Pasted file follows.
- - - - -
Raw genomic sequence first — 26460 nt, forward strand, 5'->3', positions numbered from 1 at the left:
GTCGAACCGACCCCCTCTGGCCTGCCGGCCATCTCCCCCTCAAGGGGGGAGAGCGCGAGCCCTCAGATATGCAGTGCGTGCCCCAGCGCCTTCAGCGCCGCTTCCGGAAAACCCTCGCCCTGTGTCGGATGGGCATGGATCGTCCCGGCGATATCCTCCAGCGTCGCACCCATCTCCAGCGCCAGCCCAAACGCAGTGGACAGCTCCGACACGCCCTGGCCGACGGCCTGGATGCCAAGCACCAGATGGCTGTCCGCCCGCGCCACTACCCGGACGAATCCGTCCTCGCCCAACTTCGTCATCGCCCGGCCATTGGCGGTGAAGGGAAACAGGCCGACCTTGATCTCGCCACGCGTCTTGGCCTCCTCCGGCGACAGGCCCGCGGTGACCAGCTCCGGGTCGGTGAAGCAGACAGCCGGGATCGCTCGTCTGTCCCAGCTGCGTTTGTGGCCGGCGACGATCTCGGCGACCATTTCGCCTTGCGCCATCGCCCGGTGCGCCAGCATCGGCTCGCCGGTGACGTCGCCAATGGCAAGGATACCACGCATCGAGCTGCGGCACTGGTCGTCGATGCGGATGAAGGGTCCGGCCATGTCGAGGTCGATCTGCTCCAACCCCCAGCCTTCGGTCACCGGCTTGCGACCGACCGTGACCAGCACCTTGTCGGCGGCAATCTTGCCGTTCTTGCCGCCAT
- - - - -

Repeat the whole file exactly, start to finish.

Raw genomic sequence first — 26460 nt, forward strand, 5'->3', positions numbered from 1 at the left:
GTCGAACCGACCCCCTCTGGCCTGCCGGCCATCTCCCCCTCAAGGGGGGAGAGCGCGAGCCCTCAGATATGCAGTGCGTGCCCCAGCGCCTTCAGCGCCGCTTCCGGAAAACCCTCGCCCTGTGTCGGATGGGCATGGATCGTCCCGGCGATATCCTCCAGCGTCGCACCCATCTCCAGCGCCAGCCCAAACGCAGTGGACAGCTCCGACACGCCCTGGCCGACGGCCTGGATGCCAAGCACCAGATGGCTGTCCGCCCGCGCCACTACCCGGACGAATCCGTCCTCGCCCAACTTCGTCATCGCCCGGCCATTGGCGGTGAAGGGAAACAGGCCGACCTTGATCTCGCCACGCGTCTTGGCCTCCTCCGGCGACAGGCCCGCGGTGACCAGCTCCGGGTCGGTGAAGCAGACAGCCGGGATCGCTCGTCTGTCCCAGCTGCGTTTGTGGCCGGCGACGATCTCGGCGACCATTTCGCCTTGCGCCATCGCCCGGTGCGCCAGCATCGGCTCGCCGGTGACGTCGCCAATGGCAAGGATACCACGCATCGAGCTGCGGCACTGGTCGTCGATGCGGATGAAGGGTCCGGCCATGTCGAGGTCGATCTGCTCCAACCCCCAGCCTTCGGTCACCGGCTTGCGACCGACCGTGACCAGCACCTTGTCGGCGGCAATCTTGCCGTTCTTGCCGCCAT